No difference was noted regarding consumption of other foods, such as fish, coffee, caffeine or fruits and vegetables, between the depressed and non-depressed people, the researchers found. The difference seemed to be isolated to chocolate, they said.

    Chocolate -- particularly dark chocolate -- has been linked in other research to improved cardiovascular health and longevity, possibly because of its antioxidant properties, Golomb noted.

    The link with depression could have several explanations. Because it is thought to improve mood, it could be a form of "self-medication," Golomb noted.

    On the other hand, chocolate might contribute to depression, or the link could be a complex combination of as yet unknown physiological effects, the researchers said. Future studies are needed to further explore the association, they said.

    Experts voiced different reactions to the findings.

    "The nature of 'emotional eating' or 'comfort foods' is complex," said Dr. Gregory Simon, a psychiatrist and mental health researcher at the Group Health Research Institute in Seattle.

    "When people feel depressed or distressed, they may prefer certain foods because of their nutritional content, such as more fat or refined sugar, or their emotional meaning, because some foods are seen as a treat or a consolation, or their practical qualities, since some foods take less motivation or energy to prepare or consume," Simon said.

    Another expert, Dr. Lorrin Koran, professor emeritus of psychiatry and behavioral science, at Stanford University School of Medicine, noted that "chocolate has many advantages over other possible pleasures."

    It is available, cheap, does not lose its pleasure-inducing quality with repeated use, does not require relating to other people and is culturally approved as a source of legitimate pleasure, he said.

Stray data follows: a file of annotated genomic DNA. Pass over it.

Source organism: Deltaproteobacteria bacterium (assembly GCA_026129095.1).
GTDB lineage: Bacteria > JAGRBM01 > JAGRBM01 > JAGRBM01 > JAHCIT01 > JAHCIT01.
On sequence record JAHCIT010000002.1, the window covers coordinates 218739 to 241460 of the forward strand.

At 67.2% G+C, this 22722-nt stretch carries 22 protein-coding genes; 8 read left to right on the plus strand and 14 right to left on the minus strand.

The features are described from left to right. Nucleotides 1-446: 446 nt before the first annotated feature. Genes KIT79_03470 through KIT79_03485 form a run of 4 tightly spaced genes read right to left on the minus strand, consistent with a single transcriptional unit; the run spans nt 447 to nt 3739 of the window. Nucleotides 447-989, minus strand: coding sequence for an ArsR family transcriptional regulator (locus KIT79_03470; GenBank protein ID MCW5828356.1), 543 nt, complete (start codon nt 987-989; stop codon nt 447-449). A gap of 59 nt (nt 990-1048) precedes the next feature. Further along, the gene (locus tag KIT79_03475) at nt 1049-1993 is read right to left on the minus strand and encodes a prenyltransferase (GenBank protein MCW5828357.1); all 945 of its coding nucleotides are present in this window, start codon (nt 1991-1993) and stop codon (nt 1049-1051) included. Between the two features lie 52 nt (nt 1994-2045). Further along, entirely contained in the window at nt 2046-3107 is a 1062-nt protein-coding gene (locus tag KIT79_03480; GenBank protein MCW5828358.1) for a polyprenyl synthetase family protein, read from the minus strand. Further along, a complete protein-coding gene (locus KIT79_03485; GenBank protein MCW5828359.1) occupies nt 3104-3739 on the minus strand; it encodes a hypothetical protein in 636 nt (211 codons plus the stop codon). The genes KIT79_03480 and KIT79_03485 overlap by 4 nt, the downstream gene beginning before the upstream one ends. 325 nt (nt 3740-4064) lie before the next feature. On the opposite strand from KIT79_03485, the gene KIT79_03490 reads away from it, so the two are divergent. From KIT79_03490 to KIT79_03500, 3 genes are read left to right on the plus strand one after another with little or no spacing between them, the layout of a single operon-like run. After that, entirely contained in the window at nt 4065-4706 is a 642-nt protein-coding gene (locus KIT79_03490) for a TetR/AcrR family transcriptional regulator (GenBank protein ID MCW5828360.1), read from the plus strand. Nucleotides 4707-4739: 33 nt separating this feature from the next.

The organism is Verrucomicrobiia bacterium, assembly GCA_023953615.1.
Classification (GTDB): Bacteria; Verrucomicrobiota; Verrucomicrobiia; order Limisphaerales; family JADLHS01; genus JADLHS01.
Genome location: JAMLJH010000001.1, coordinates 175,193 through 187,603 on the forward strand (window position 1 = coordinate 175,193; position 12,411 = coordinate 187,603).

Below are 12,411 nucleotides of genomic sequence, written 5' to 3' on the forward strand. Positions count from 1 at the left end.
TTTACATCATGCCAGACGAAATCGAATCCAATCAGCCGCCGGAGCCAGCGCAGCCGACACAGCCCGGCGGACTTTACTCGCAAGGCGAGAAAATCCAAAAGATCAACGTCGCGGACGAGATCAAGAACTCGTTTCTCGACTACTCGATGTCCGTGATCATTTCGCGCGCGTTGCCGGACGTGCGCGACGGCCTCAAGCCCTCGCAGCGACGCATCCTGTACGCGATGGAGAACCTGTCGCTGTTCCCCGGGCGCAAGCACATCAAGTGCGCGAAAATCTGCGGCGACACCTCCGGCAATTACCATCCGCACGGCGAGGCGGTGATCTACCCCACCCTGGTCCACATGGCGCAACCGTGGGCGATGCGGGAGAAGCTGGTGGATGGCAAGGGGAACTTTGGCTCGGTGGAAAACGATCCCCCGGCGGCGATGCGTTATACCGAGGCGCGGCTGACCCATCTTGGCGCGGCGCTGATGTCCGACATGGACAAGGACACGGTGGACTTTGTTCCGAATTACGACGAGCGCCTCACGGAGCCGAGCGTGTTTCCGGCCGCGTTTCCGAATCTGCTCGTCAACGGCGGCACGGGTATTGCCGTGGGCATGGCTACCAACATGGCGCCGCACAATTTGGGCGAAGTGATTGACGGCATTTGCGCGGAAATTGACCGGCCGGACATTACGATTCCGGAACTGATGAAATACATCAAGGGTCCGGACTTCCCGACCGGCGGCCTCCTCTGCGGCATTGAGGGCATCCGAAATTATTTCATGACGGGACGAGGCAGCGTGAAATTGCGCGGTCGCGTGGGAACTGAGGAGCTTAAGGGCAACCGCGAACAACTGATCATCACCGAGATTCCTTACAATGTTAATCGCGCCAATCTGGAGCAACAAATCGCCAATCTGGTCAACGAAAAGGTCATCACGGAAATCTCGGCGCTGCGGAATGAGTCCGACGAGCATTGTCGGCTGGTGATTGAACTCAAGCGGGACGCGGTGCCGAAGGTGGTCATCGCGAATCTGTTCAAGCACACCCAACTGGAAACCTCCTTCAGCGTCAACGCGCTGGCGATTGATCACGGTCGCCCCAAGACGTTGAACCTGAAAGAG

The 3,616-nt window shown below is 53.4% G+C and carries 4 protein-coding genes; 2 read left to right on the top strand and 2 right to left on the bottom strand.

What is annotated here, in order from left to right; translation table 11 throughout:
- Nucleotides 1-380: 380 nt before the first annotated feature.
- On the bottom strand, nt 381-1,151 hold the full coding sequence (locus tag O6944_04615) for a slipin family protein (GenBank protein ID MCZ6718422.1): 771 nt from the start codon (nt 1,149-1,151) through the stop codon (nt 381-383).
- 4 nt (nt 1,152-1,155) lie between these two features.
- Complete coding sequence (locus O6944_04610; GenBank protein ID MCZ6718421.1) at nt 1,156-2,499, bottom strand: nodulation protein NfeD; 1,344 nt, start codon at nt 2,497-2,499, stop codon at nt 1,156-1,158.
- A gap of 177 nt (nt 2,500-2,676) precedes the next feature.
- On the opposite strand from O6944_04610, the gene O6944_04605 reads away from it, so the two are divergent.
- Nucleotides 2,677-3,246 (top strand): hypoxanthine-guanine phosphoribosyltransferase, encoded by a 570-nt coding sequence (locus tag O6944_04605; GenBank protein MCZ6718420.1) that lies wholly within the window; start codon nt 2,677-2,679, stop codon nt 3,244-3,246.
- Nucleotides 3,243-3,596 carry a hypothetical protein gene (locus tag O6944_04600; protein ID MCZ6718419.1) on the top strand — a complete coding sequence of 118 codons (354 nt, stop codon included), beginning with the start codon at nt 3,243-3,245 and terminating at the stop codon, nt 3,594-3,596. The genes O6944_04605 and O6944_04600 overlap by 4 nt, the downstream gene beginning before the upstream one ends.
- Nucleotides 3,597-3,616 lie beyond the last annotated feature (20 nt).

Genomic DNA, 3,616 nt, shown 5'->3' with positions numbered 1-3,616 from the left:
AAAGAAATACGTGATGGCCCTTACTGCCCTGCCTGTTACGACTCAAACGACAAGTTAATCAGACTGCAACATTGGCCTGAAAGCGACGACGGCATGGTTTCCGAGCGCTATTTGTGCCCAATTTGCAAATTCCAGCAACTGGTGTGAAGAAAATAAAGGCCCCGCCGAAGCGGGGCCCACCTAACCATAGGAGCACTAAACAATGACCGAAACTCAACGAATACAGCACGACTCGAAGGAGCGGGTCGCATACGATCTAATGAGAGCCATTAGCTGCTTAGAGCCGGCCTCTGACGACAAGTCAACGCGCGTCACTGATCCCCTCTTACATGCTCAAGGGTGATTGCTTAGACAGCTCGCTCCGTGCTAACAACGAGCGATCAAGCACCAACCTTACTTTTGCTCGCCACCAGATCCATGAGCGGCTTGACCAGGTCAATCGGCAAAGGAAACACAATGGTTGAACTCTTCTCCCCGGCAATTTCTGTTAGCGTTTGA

"I strongly doubt that chocolate either induces depression or interferes with recovery from depression," Koran said. "If either idea were true, this would long ago have become obvious given the ubiquitous use of the substance over the last 500 years."

    More information

    For more information on depression, visit the U.S. National Library of Medicine.

  • YOUR Facebook Privacy Violated???

    Posted by Stacy Cole

    Facebook is at it again...violating your personal information: As of last week, there is a new privacy setting called "Instant Personalization" that shares data with non-facebook websites and it is automatically set to "Allow."

    Go to Account > Privacy Settings > Applications and Websites. And then Uncheck "Allow".

  • Need a Distraction?

    Posted by Stacy Cole

    http://www.ustream.tv/channel/thecritterwindow-com

     

     

  • Lottery Winner

    Posted by Stacy Cole

         chad

    JEFFERSON CITY, Mo. — A 29-year-old Missouri convenience store clerk has stepped forward as the winner of the $258.5 million Powerball jackpot.

    Chris Shaw was introduced at Missouri Lottery headquarters Thursday as the winner of the Powerball jackpot in Wednesday night's drawing.

    Shaw bought the winning ticket Wednesday at the Break Time store where he works in the central Missouri town of Marshall.

    Lottery officials say Shaw will have to choose between a one-time cash lump sum of nearly $125 million, or a 29-year, 30-installment annuity.

    Break Time will receive $50,000 for selling the winning ticket. If Shaw chooses to take the lump sum amount, the state will receive $6 million in state income taxes.